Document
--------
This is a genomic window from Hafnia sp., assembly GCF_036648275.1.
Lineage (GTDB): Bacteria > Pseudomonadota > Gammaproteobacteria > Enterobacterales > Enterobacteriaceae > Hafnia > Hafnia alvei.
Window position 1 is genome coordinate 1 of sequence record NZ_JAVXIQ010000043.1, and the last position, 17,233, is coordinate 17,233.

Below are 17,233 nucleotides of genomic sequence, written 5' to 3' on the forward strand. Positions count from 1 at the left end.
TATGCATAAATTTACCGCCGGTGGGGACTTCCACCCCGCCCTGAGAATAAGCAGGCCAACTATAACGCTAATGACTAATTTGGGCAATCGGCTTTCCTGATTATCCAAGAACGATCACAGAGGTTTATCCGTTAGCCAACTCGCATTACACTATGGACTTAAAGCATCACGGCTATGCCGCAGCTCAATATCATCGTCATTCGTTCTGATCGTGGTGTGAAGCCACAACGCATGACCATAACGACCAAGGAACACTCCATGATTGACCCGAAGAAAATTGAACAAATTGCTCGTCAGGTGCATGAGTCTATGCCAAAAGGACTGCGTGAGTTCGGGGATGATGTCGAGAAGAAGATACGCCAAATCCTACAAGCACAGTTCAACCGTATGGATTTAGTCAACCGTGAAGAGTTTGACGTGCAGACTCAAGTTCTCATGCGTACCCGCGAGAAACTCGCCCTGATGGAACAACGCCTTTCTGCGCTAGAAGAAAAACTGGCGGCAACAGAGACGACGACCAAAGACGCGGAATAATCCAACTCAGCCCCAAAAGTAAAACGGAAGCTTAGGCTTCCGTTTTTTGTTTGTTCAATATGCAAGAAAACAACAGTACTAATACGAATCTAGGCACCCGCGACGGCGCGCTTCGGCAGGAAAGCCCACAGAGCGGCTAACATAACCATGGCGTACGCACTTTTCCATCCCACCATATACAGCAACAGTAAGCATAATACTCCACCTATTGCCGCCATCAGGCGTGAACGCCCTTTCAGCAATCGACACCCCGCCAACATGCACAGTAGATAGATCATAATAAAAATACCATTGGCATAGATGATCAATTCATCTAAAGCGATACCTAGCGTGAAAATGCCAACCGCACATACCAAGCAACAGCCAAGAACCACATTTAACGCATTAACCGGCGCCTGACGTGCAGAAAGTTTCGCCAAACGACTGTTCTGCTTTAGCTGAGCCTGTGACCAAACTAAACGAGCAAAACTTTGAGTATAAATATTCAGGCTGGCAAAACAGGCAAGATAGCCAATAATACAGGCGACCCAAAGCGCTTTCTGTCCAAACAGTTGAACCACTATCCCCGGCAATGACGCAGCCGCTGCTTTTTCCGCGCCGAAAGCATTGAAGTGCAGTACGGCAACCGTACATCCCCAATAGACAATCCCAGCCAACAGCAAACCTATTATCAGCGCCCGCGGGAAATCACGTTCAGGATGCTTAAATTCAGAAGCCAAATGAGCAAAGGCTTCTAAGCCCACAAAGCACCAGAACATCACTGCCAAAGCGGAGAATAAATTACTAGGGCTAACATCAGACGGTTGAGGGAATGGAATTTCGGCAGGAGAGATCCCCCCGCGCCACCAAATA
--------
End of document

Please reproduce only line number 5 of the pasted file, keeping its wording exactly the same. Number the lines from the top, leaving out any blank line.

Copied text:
TATGCATAAATTTACCGCCGGTGGGGACTTCCACCCCGCCCTGAGAATAAGCAGGCCAACTATAACGCTAATGACTAATTTGGGCAATCGGCTTTCCTGATTATCCAAGAACGATCACAGAGGTTTATCCGTTAGCCAACTCGCATTACACTATGGACTTAAAGCATCACGGCTATGCCGCAGCTCAATATCATCGTCATTCGTTCTGATCGTGGTGTGAAGCCACAACGCATGACCATAACGACCAAGGAACACTCCATGATTGACCCGAAGAAAATTGAACAAATTGCTCGTCAGGTGCATGAGTCTATGCCAAAAGGACTGCGTGAGTTCGGGGATGATGTCGAGAAGAAGATACGCCAAATCCTACAAGCACAGTTCAACCGTATGGATTTAGTCAACCGTGAAGAGTTTGACGTGCAGACTCAAGTTCTCATGCGTACCCGCGAGAAACTCGCCCTGATGGAACAACGCCTTTCTGCGCTAGAAGAAAAACTGGCGGCAACAGAGACGACGACCAAAGACGCGGAATAATCCAACTCAGCCCCAAAAGTAAAACGGAAGCTTAGGCTTCCGTTTTTTGTTTGTTCAATATGCAAGAAAACAACAGTACTAATACGAATCTAGGCACCCGCGACGGCGCGCTTCGGCAGGAAAGCCCACAGAGCGGCTAACATAACCATGGCGTACGCACTTTTCCATCCCACCATATACAGCAACAGTAAGCATAATACTCCACCTATTGCCGCCATCAGGCGTGAACGCCCTTTCAGCAATCGACACCCCGCCAACATGCACAGTAGATAGATCATAATAAAAATACCATTGGCATAGATGATCAATTCATCTAAAGCGATACCTAGCGTGAAAATGCCAACCGCACATACCAAGCAACAGCCAAGAACCACATTTAACGCATTAACCGGCGCCTGACGTGCAGAAAGTTTCGCCAAACGACTGTTCTGCTTTAGCTGAGCCTGTGACCAAACTAAACGAGCAAAACTTTGAGTATAAATATTCAGGCTGGCAAAACAGGCAAGATAGCCAATAATACAGGCGACCCAAAGCGCTTTCTGTCCAAACAGTTGAACCACTATCCCCGGCAATGACGCAGCCGCTGCTTTTTCCGCGCCGAAAGCATTGAAGTGCAGTACGGCAACCGTACATCCCCAATAGACAATCCCAGCCAACAGCAAACCTATTATCAGCGCCCGCGGGAAATCACGTTCAGGATGCTTAAATTCAGAAGCCAAATGAGCAAAGGCTTCTAAGCCCACAAAGCACCAGAACATCACTGCCAAAGCGGAGAATAAATTACTAGGGCTAACATCAGACGGTTGAGGGAATGGAATTTCGGCAGGAGAGATCCCCCCGCGCCACCAAATA